Tuesday, August 17, 2010

Does God Harden Hearts?

On Facebook where we regularly post articles, discussion topics, and ministry announcements, Chris has this two part question: If God wants all people to come to Him, why does He in both the Old and the New Testaments harden their hearts? Or, as 2 Corinthians 4:3-4 says blind the minds of unbelievers and veil the Gospel to those who are perishing? So in essence Chris is asking: Why does God blind people’s hearts? Why does He veil the Gospel? Why does He harden people’s hearts, after all He wants people to come to Him, why would He do that?

Well, first of all, hardening—the first part of the question—is interesting in that if you read the Word of God, you will see that mercy from God becomes the occasion for hardening. The quintessential case in point is Pharaoh. Every time God showed mercy to Pharaoh, Pharaoh responded by hardening his heart (Exod. 3-15). So God’s mercy is the occasion for hardening, but as the text explicitly tells us, Pharaoh also hardens his own heart (cf. Exod. 8:15).

With respect to the second part of Chris’ question: context, context, context! 2 Corinthians 4:3-4 does not say that God hardens the hearts of people or veils their hearts or blinds them; rather, this passage says, “the god of this world” does those things (cf. v. 4a). For example, Paul says the Gospel is not veiled but the Gospel is set forth plainly in the very verses that precede the passage that is noted by Chris (cf. 3:12-4:2). So the Gospel is not veiled, it’s plainly revealed. That’s what the text says. And then the text goes on to say that even if it is veiled, it is not veiled because God is veiling it, but it is veiled because “the god of this world,” or Satan is veiling it. It is he who blinds the minds of unbelievers. And then, says Paul, Satan becomes the de facto ruler who all who willingly subject themselves to his masterful deceit.

If we don’t belong to God, the God of the ages, then we belong to the god of this age. If we don’t belong to the Sovereign of the universe, we belong to Satan. There are only two kinds of people in the world—those who love darkness and those who love light. Jesus said to Nichodemus, “Light has come into the world, and men loved darkness rather than the Light, for their deeds were evil” (John 3:19). In other words, they want darkness, they don’t want light.

Good question by Chris, but once again, it is not God who veils the Gospel, it is not God who blinds the mind, it is the god of this age, which is precisely what Satan is called.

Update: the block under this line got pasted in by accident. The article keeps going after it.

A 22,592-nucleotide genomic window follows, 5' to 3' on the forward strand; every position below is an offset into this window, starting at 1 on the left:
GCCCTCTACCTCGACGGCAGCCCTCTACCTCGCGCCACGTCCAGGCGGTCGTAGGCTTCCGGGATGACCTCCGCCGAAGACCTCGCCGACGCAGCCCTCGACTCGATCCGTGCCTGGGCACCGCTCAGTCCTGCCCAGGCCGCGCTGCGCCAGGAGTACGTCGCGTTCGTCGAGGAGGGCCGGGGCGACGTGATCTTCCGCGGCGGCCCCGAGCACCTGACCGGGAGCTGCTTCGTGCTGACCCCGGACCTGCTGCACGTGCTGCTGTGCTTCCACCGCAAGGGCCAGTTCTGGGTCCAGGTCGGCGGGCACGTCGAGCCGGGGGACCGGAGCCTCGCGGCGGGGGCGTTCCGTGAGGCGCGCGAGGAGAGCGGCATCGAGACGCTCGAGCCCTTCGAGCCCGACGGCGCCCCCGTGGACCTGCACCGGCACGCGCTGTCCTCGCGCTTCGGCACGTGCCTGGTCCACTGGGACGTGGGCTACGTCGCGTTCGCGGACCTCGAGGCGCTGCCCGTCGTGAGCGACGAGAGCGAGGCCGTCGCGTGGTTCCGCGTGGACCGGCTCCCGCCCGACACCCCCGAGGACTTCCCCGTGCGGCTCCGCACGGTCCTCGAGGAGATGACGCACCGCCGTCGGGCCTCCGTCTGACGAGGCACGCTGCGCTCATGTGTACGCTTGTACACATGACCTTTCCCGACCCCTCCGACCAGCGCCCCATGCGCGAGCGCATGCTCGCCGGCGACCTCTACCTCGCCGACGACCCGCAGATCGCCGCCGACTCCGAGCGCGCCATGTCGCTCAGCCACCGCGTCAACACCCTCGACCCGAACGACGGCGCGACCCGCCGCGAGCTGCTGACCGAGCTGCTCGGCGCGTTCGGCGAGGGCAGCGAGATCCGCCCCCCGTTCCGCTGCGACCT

13 comments:

Kara @ KSS said...

I don't understand this part:

"Well, first of all, hardening—the first part of the question—is interesting in that if you read the Word of God, you will see that mercy from God becomes the occasion for hardening. The quintessential case in point is Pharaoh. Every time God showed mercy to Pharaoh, Pharaoh responded by hardening his heart (Exod. 3-15). So God’s mercy is the occasion for hardening, but as the text explicitly tells us, Pharaoh also hardens his own heart (cf. Exod. 8:15)."

The Bible does actually say that God hardened his heart, correct? Not that God gave him mercy and then he hardened his own heart.

Just trying to understand.

John Tucker :: Follower of The Way said...

Great exegesis and explanation. Thanks be to God and to those who serve Him at CRI!

THE OLD GEEZER said...

I added myself to follow your blog. You are more than welcome to visit mine and become a follower if you want to.

God Bless You ~Ron

Matt McMains said...

Kara...I agree; the tension here seems to be avoided in this post. God hardened Pharoah's heart AND Pharoah hardened his own heart;

In Matthew 13 Jesus speaks in parables "so that" his unbelieving listeners might remain unbelieving.

The Bible affirms this, as well as the responsibility of those who reject the gospel. The crazy thing is, the authors of Scripture do not seem interested in explaining this paradox, but are content with the tension...I think we should be too. God is sovereign in salvation...people are responsible for the decisions they make. How? That is not something that is explained..perhaps because our minds can't grasp the inner workings of an infinite God.

Steve Finnell said...

you are invited to follow my blog

Lightning Baltimore said...

Hank's exegesis leaves a lot to be desired. He states:

Every time God showed mercy to Pharaoh, Pharaoh responded by hardening his heart (Exod. 3-15). So God’s mercy is the occasion for hardening, but as the text explicitly tells us, Pharaoh also hardens his own heart (cf. Exod. 8:15).

Hank mentions only one, specific passage that supports his argument; he has left out all that conflict with it.

Firstly, God states his intention to harden Pharaoh's heart before Moses and Aaron have met with him even once.

Exodus 4:21

The LORD said to Moses, "When you return to Egypt, see that you perform before Pharaoh all the wonders I have given you the power to do. But I will harden his heart so that he will not let the people go.

I see no mercy here, but, rather, a stated intent to prevent Pharaoh from freeing the Israelites. In a court of law, this would be evidence of malice aforethought. He does this for the first time after the sixth plague, boils.

Exodus 9:12

But the LORD hardened Pharaoh's heart and he would not listen to Moses and Aaron, just as the LORD had said to Moses.